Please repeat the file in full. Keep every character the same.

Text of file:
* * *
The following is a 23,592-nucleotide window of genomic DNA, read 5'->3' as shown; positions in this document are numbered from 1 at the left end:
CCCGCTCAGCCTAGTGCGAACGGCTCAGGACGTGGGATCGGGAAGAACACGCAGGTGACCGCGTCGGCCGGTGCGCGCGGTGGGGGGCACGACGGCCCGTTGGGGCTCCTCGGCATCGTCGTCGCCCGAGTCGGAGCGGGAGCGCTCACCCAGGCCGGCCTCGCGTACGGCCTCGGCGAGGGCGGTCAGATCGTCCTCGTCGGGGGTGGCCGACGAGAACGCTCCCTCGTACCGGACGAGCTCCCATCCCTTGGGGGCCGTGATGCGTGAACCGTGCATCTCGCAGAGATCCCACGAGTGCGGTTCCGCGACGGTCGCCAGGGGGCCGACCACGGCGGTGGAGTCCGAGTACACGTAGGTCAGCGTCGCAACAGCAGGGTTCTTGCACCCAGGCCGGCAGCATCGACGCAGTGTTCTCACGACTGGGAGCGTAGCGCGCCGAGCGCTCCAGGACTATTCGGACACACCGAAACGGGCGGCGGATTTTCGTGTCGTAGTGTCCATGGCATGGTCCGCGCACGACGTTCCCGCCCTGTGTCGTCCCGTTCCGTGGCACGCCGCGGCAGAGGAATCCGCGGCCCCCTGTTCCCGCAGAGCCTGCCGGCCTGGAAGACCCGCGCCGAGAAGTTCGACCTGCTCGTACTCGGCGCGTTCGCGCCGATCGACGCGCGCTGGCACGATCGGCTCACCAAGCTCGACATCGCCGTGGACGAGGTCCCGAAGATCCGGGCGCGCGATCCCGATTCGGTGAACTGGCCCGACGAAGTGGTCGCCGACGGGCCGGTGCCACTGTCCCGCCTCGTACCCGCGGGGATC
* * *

The following is a 23,592-nucleotide window of genomic DNA, read 5'->3' as shown; positions in this document are numbered from 1 at the left end:
CCCGCTCAGCCTAGTGCGAACGGCTCAGGACGTGGGATCGGGAAGAACACGCAGGTGACCGCGTCGGCCGGTGCGCGCGGTGGGGGGCACGACGGCCCGTTGGGGCTCCTCGGCATCGTCGTCGCCCGAGTCGGAGCGGGAGCGCTCACCCAGGCCGGCCTCGCGTACGGCCTCGGCGAGGGCGGTCAGATCGTCCTCGTCGGGGGTGGCCGACGAGAACGCTCCCTCGTACCGGACGAGCTCCCATCCCTTGGGGGCCGTGATGCGTGAACCGTGCATCTCGCAGAGATCCCACGAGTGCGGTTCCGCGACGGTCGCCAGGGGGCCGACCACGGCGGTGGAGTCCGAGTACACGTAGGTCAGCGTCGCAACAGCAGGGTTCTTGCACCCAGGCCGGCAGCATCGACGCAGTGTTCTCACGACTGGGAGCGTAGCGCGCCGAGCGCTCCAGGACTATTCGGACACACCGAAACGGGCGGCGGATTTTCGTGTCGTAGTGTCCATGGCATGGTCCGCGCACGACGTTCCCGCCCTGTGTCGTCCCGTTCCGTGGCACGCCGCGGCAGAGGAATCCGCGGCCCCCTGTTCCCGCAGAGCCTGCCGGCCTGGAAGACCCGCGCCGAGAAGTTCGACCTGCTCGTACTCGGCGCGTTCGCGCCGATCGACGCGCGCTGGCACGATCGGCTCACCAAGCTCGACATCGCCGTGGACGAGGTCCCGAAGATCCGGGCGCGCGATCCCGATTCGGTGAACTGGCCCGACGAAGTGGTCGCCGACGGGCCGGTGCCACTGTCCCGCCTCGTACCCGCGGGGATC